Step 9

Reselect the grey rounded rectangle created in the second step and go to Effect > Stylize > Drop Shadow. Enter the properties shown in the top window (in the image), click OK and go again to Effect > Stylize > Drop Shadow. Enter the properties shown in the middle window, click OK and go one more time to Effect > Stylize > Drop Shadow. Enter the properties shown in the bottom window and click OK.

Step 10

Reselect all the shapes created so far and group them (Control + G). This will be your closed drop-down menu. Make a copy of this group (Control + C > Control + F) then move to the Layers panel and turn off the visibility for the original group by clicking on the little eye icon.

Step 11

Focus on the remaining, visible group created in the previous step. First, select the left, green shape and delete it. Next, focus on the "Menu" text. Select it and move to the Appearance panel. Remove the bottom fill and the stroke then select the remaining fill and replace the existing linear gradient with the one shown in the following image. Also, with this text still selected go to Effect > Stylize > Drop Shadow. Enter the data shown in the following image and click OK.

Step 12

Reselect the grey rounded rectangle and replace the flat color used for the fill with the linear gradient shown in the following image. Add a 2pt stroke for this shape, set its color at R=165 G=165 B=165 and align it to the inside. Focus on the Appearance panel, add a second stroke for this shape, make it 1pt wide, set its color at R=20 G=20 B=20 and align it to the inside.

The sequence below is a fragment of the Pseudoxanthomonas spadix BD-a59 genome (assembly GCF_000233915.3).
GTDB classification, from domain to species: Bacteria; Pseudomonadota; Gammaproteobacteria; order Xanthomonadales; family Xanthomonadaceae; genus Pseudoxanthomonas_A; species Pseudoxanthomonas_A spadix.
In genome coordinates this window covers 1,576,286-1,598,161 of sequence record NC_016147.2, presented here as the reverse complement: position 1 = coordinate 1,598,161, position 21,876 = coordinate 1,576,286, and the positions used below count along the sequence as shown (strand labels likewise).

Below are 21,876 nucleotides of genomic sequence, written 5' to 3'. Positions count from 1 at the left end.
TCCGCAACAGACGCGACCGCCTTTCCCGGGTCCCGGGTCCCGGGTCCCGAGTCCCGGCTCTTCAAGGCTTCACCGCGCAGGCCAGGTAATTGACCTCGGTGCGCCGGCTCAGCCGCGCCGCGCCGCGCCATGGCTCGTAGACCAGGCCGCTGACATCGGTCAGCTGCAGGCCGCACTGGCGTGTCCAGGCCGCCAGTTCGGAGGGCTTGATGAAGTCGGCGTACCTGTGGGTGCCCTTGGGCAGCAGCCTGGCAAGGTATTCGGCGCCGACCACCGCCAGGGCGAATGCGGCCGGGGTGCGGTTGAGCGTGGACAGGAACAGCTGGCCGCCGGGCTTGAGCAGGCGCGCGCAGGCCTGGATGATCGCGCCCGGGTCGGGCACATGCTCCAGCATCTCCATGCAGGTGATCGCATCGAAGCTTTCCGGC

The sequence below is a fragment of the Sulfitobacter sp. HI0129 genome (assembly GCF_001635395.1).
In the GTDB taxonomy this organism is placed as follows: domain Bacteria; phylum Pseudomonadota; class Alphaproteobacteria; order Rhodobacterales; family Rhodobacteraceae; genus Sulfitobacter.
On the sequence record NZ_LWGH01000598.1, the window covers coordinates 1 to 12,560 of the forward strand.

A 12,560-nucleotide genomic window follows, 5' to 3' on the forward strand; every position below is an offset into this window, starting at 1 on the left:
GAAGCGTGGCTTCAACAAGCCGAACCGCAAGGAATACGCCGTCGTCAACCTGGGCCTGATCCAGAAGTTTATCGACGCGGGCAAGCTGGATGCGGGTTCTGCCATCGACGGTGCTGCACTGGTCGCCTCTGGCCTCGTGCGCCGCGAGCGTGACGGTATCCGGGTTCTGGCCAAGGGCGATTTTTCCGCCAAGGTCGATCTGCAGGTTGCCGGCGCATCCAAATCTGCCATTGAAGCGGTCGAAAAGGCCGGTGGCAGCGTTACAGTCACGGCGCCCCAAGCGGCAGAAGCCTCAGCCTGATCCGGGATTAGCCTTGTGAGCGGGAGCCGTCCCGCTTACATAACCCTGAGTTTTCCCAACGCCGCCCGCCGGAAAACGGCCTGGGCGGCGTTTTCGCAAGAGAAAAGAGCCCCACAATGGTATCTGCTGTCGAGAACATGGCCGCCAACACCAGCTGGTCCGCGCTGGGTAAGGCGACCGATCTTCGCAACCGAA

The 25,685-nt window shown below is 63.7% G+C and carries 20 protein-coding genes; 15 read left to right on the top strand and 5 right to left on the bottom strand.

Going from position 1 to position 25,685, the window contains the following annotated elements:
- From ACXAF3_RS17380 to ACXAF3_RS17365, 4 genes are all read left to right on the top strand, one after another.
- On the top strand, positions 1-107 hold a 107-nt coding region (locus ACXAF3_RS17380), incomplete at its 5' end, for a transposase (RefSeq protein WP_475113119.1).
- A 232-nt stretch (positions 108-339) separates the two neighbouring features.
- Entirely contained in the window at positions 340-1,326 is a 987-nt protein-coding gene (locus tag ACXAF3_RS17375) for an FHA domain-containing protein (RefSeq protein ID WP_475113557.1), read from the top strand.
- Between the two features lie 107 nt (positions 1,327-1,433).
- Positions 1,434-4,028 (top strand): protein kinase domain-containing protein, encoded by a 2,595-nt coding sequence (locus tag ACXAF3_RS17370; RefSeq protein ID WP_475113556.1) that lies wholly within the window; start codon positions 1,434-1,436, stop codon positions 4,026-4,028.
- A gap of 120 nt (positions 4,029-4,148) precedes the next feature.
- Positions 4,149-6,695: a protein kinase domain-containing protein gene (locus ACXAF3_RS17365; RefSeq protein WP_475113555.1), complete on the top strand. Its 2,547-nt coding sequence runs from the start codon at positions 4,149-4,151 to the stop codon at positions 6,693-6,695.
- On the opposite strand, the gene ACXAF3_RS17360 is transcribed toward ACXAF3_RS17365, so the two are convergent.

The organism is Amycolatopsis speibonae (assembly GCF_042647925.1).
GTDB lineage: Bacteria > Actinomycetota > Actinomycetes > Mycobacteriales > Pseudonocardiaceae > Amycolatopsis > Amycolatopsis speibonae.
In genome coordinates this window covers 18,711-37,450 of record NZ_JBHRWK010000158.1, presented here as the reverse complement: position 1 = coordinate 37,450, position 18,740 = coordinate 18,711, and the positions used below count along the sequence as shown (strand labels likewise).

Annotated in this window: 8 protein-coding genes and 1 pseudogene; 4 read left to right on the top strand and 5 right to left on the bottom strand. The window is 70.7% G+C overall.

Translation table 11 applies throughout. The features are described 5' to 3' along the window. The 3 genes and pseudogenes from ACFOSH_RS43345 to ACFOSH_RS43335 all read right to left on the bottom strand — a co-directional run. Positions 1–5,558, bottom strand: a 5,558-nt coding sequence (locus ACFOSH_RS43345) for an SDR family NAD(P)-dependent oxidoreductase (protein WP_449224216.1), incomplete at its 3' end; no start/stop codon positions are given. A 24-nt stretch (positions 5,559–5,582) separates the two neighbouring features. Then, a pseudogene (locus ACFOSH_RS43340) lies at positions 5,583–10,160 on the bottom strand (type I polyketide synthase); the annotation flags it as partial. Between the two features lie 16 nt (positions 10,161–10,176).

Step 13

Reselect the shape edited in the previous step and focus on the Appearance panel. Add three new strokes and drag them below the existing ones. Select the bottom one, make it 11pt wide, set its color at R=35 G=31 B=32 and lower its opacity to 10%. Select the middle one, make it 8pt wide, set its color at R=35 G=31 B=32 and lower its opacity to 10%. Select the top one, make it 8pt wide, set its color at R=35 G=31 B=32 and lower its opacity to 10%.

Step 14

Move to the little arrow shape, select it and focus on the Appearance panel. First, replace the linear gradient used for the top fill with the one shown in the following image. Next, add a new stroke and drag it below the existing one. Select it, make it 1pt wide, align it to inside, set its color at R=20 G=20 B=20 and lower its opacity to 50%.

Step 15